Not every game has to have a AAA budget or photorealistic graphics to offer something intriguing. A good example? Seduction: A Monk’s Fate, a side-scrolling puzzler by KOEX Studio, a single dev out of Singapore. In this title, you assume the role of a Buddhist monk attempting to cleanse your monastery from the temptations of a malevolent deity.
Being primarily developed by one person, the game carries with it many obvious limitations: animations are sparse, there’s no voice acting, and the music is more a collection of stings than a proper score. But working without many of the expected frills means greater care must go into other areas of the game. The story is sufficient, the puzzles are surprisingly clever, and the title never tries to overreach.
The biggest triumph is by far the art direction. While character models look generally underwhelming, the environment design is exceptional. Making great use of colour, and surprisingly grotesque imagery, the locales you have to walk through are far and away the game’s highlight. There’s a surprising amount of care packed into these backdrops, where the longer you stare at them, the more details you’ll begin to notice, such as skeletons sneakily patterned into the wall.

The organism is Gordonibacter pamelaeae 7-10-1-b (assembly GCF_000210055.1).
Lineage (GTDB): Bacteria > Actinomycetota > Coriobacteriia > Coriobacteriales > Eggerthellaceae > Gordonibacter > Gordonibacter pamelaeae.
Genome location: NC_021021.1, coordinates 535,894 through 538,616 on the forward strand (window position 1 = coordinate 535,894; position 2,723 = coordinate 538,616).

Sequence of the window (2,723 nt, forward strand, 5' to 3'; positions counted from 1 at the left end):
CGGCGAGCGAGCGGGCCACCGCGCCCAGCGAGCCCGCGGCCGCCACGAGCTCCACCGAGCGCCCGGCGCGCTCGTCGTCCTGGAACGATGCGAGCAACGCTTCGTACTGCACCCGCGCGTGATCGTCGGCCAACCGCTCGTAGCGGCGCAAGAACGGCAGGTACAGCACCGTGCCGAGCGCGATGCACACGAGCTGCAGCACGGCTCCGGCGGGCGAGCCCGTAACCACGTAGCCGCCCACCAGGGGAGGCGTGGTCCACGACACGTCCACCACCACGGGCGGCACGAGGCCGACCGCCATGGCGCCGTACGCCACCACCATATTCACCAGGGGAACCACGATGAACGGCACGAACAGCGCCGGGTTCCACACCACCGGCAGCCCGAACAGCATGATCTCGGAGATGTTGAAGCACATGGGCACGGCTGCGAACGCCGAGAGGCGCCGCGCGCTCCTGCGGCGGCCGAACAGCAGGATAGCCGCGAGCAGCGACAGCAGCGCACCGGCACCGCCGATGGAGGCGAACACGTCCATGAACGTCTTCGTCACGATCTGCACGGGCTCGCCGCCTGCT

Unfortunately, the transitions between the various locations can feel a little abrupt, as is evidenced by one sequence where you'll have to outrun a giant spider. Other gameplay issues occur, too, like the hitboxes on environmental hazards and enemies sometimes won’t line up, resulting in cheap deaths. You’ll never lose more than a minute from these moments, but it’s still a nuisance. Despite these irritations, the more traditional gameplay elements are integrated with classic point-and-click object puzzles. The inclusion of dodging adds a degree of engagement that the title would otherwise be lacking and helps make the one hour – yes, one hour – runtime feel rewarding.
While you shouldn’t expect it to linger in the mind to the same degree as comparable titles like Home, Seduction: A Monk’s Fate offers a one-sitting experience at a reasonable price, while getting just enough right to make it worth the low price of entry.
I’d buy that for a dollar! And not much more.
In all seriousness I’ll happily grab this for $4 or less somewhere down the line. It looks interesting, but you must be at least this tall (this affordable) to ride the backlog ride.
As it happens the two AA titles I’ve currently in rotation are showing up the AAA title on not just an artistic but technical level. And neither of them need to soften the resolution to maintain a smooth frame rate either I get the impression we may be entering a generation of indie, where your big budget blockbusters may prove to be bloated in all kinds of ways
@SystemAddict A welcome change (well, more or less haha). Just look at how miserably bloated all the Call of Duty releases are now. Even just navigating the menus can be headache inducing!
@glassmusic I'd imagine this is far enough under the radar that it should wind up discounted fairly quickly!
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